A new study in the March issue of the Journal of Food Science, published by the Institute of Food Technologists, reported that two specific genes (TAS2R38–a bitter taste receptor and CD36–a possible fat receptor), may play a role in some people's ability to taste and enjoy dietary fat. By understanding the role of these two genes, food scientists may be able to help people who have trouble controlling how much fat they eat.
Most food scientists acknowledge the texture of fat plays a big role in how fat is perceived in the mouth. For example, ice cream is typically "rich, smooth and creamy." And certain fats, scientists have determined, can be detected by smell. Only recently have food scientists explored that most fats have a taste too. Researchers are now investigating the gene (CD360) that is responsible for detecting the taste of fats (fatty acids) in the mouth.
In the recent Journal of Food Science study, investigators focused on one ethnic group to limit genetic variation that could reduce the ability to detect associations with the gene of interest. They determined the fat preferences and CD36 status of more than 300 African-American adults. The investigators from the New York Obesity Research Center identified a genetic variant present in 21 percent of the African-Americans that was associated with higher preferences for added fats and oils (e.g. salad dressings, cooking oils, etc). They also found study participants with this genetic variance ranked Italian salad dressings creamier than those who have other genotypes.
The other gene explored by these investigators, TAS2R38, is the receptor for bitter taste compounds. About 70 percent of U.S. adults and children are "tasters" of these compounds, while the remaining 30 percent are "nontasters." Results indicate that nontasters of these compounds tend to be poor at discriminating fat in foods; therefore individuals who can't detect fat's presence may consume higher fat foods to compensate. This is in part due to the fact that nontasters have fewer taste buds than tasters. While researchers recognize that the cause of obesity is multifaceted, they continue to examine the role of these genotypes in weight management.
Genetic testing within the food industry may not be too far off. Once studies like these are more fully developed, there may be a role for genotyping study participants when it comes to testing a new product. For example, a company wanting to test out a dressing may include people with different genes relating to fat perception in order to get a more accurate opinion. In addition, the food industry will be able to create different kinds of foods for certain populations.
Two additional articles relating to fat perception are included in the March issue of the Journal of Food Science.
The Institute of Food Technologists (IFT) is a nonprofit scientific society. Our individual members are professionals engaged in food science, food technology, and related professions in industry, academia, and government. IFT's mission is to advance the science of food, and our long-range vision is to ensure a safe and abundant food supply, contributing to healthier people everywhere.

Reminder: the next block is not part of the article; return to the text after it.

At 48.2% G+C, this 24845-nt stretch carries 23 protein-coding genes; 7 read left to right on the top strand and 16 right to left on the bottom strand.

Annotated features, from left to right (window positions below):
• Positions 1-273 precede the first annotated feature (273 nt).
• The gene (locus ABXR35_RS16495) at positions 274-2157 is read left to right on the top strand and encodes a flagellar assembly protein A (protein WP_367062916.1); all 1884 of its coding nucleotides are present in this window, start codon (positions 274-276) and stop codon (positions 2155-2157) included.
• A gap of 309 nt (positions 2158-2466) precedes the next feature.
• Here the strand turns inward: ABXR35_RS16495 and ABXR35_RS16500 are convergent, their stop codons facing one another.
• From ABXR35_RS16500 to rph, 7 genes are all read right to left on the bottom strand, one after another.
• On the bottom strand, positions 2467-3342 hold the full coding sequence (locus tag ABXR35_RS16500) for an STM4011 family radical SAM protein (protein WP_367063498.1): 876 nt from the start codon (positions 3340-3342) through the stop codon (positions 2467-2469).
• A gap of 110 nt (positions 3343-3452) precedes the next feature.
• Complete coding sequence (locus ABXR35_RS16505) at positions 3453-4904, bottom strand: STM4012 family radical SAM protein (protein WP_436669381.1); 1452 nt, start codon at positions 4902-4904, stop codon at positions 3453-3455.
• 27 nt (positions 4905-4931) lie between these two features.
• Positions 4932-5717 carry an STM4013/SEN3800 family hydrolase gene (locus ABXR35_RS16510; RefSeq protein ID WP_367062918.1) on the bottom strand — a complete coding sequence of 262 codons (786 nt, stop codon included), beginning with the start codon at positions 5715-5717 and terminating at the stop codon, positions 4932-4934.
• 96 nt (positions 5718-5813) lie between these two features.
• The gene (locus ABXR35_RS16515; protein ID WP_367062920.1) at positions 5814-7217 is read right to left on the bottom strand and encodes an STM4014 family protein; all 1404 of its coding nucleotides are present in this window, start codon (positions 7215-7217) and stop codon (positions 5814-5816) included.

For more than 70 years, the IFT has been unlocking the potential of the food science community by creating a dynamic global forum where members from more than 100 countries can share, learn, and grow. We champion the use of sound science across the food value chain through the exchange of knowledge, by providing education, and by furthering the advancement of the profession. IFT has offices in Chicago, Illinois and Washington, D.C. For more information, please visit ift.org.
Stephanie Callahan | EurekAlert!
New risk factors for anxiety disorders
24.02.2017 | Julius-Maximilians-Universität Würzburg
Stingless bees have their nests protected by soldiers
24.02.2017 | Johannes Gutenberg-Universität Mainz
In the field of nanoscience, an international team of physicists with participants from Konstanz has achieved a breakthrough in understanding heat transport
Cells need to repair damaged DNA in our genes to prevent the development of cancer and other diseases. Our cells therefore activate and send “repair-proteins”...
The Fraunhofer IWS Dresden and Technische Universität Dresden inaugurated their jointly operated Center for Additive Manufacturing Dresden (AMCD) with a festive ceremony on February 7, 2017. Scientists from various disciplines perform research on materials, additive manufacturing processes and innovative technologies, which build up components in a layer by layer process. This technology opens up new horizons for component design and combinations of functions. For example during fabrication, electrical conductors and sensors are already able to be additively manufactured into components. They provide information about stress conditions of a product during operation.
The 3D-printing technology, or additive manufacturing as it is often called, has long made the step out of scientific research laboratories into industrial...
Nature does amazing things with limited design materials. Grass, for example, can support its own weight, resist strong wind loads, and recover after being...
Nanometer-scale magnetic perforated grids could create new possibilities for computing. Together with international colleagues, scientists from the Helmholtz Zentrum Dresden-Rossendorf (HZDR) have shown how a cobalt grid can be reliably programmed at room temperature. In addition they discovered that for every hole ("antidot") three magnetic states can be configured. The results have been published in the journal "Scientific Reports".
Physicist Dr. Rantej Bali from the HZDR, together with scientists from Singapore and Australia, designed a special grid structure in a thin layer of cobalt in...
13.02.2017 | Event News
10.02.2017 | Event News
09.02.2017 | Event News
24.02.2017 | Life Sciences
24.02.2017 | Life Sciences
24.02.2017 | Trade Fair News